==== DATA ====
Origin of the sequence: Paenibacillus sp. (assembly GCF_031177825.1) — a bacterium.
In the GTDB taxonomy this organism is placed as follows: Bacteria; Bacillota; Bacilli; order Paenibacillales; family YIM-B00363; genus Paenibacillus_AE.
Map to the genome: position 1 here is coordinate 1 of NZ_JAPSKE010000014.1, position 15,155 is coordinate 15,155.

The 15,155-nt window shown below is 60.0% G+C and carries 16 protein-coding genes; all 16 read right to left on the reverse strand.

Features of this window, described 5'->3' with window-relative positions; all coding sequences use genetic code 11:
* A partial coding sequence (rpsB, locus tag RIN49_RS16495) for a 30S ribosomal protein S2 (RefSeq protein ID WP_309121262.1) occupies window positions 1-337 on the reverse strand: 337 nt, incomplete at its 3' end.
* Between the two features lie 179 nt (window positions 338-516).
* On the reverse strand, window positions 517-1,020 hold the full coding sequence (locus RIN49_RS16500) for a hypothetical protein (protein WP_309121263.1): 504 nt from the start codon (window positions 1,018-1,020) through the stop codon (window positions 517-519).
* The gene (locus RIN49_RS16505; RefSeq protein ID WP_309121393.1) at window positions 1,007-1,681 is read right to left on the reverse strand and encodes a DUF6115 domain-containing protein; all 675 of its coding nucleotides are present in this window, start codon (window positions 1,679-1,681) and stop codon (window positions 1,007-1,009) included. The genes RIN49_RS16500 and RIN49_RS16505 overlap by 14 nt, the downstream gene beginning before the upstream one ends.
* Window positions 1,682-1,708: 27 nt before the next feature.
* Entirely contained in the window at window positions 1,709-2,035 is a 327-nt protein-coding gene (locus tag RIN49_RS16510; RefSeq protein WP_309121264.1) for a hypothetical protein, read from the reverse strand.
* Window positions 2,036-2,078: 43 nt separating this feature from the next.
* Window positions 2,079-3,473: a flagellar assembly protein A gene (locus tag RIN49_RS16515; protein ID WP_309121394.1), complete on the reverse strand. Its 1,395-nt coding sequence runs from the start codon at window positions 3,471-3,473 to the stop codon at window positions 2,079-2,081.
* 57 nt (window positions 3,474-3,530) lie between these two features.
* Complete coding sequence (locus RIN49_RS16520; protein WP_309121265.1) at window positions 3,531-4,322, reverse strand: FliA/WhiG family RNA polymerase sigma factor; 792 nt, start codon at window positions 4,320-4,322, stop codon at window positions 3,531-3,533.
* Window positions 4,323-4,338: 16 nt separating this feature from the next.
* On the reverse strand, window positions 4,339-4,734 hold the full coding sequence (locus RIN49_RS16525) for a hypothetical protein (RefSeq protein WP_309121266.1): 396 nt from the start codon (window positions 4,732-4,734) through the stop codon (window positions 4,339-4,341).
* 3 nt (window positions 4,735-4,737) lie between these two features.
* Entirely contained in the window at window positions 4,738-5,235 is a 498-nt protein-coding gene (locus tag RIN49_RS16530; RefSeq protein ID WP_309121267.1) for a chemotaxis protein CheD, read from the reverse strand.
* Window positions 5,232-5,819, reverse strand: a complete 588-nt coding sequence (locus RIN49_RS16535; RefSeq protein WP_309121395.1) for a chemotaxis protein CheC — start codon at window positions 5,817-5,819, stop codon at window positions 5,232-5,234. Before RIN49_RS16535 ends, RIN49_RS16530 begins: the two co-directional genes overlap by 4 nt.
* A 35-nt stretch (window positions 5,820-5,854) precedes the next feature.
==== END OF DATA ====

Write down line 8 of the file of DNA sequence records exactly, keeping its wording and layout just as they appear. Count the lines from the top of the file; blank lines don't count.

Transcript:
* On the reverse strand, window positions 517-1,020 hold the full coding sequence (locus RIN49_RS16500) for a hypothetical protein (protein WP_309121263.1): 504 nt from the start codon (window positions 1,018-1,020) through the stop codon (window positions 517-519).